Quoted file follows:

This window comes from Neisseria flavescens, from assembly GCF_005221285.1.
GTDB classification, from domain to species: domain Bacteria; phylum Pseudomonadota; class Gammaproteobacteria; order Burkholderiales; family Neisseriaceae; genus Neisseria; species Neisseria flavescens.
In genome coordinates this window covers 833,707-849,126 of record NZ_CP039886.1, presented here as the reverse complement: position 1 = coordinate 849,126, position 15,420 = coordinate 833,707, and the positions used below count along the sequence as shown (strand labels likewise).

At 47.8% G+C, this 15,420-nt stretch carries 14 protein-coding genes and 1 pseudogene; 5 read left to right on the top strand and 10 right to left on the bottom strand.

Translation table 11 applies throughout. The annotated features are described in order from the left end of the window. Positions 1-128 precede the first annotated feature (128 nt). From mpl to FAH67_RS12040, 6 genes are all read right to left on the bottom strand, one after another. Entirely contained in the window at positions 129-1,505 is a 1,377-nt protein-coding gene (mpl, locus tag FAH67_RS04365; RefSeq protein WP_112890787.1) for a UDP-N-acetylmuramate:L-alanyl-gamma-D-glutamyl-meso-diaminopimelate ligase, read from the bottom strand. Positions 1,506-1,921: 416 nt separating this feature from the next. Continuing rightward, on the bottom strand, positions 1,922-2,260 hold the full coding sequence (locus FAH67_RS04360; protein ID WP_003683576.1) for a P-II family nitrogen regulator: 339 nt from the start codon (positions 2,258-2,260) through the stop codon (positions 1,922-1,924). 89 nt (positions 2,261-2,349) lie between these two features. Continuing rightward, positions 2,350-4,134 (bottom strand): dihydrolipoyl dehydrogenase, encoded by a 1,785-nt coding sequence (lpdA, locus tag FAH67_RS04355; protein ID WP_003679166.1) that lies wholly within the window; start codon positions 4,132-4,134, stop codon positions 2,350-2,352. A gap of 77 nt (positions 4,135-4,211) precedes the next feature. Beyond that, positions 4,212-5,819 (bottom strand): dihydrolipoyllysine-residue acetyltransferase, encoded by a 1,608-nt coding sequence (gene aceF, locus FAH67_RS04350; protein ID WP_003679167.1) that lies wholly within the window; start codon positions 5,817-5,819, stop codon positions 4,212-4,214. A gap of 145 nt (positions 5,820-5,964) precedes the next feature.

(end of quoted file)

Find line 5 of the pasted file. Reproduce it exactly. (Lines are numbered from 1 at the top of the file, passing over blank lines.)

Translation table 11 applies throughout. The annotated features are described in order from the left end of the window. Positions 1-128 precede the first annotated feature (128 nt). From mpl to FAH67_RS12040, 6 genes are all read right to left on the bottom strand, one after another. Entirely contained in the window at positions 129-1,505 is a 1,377-nt protein-coding gene (mpl, locus tag FAH67_RS04365; RefSeq protein WP_112890787.1) for a UDP-N-acetylmuramate:L-alanyl-gamma-D-glutamyl-meso-diaminopimelate ligase, read from the bottom strand. Positions 1,506-1,921: 416 nt separating this feature from the next. Continuing rightward, on the bottom strand, positions 1,922-2,260 hold the full coding sequence (locus FAH67_RS04360; protein ID WP_003683576.1) for a P-II family nitrogen regulator: 339 nt from the start codon (positions 2,258-2,260) through the stop codon (positions 1,922-1,924). 89 nt (positions 2,261-2,349) lie between these two features. Continuing rightward, positions 2,350-4,134 (bottom strand): dihydrolipoyl dehydrogenase, encoded by a 1,785-nt coding sequence (lpdA, locus tag FAH67_RS04355; protein ID WP_003679166.1) that lies wholly within the window; start codon positions 4,132-4,134, stop codon positions 2,350-2,352. A gap of 77 nt (positions 4,135-4,211) precedes the next feature. Beyond that, positions 4,212-5,819 (bottom strand): dihydrolipoyllysine-residue acetyltransferase, encoded by a 1,608-nt coding sequence (gene aceF, locus FAH67_RS04350; protein ID WP_003679167.1) that lies wholly within the window; start codon positions 5,817-5,819, stop codon positions 4,212-4,214. A gap of 145 nt (positions 5,820-5,964) precedes the next feature.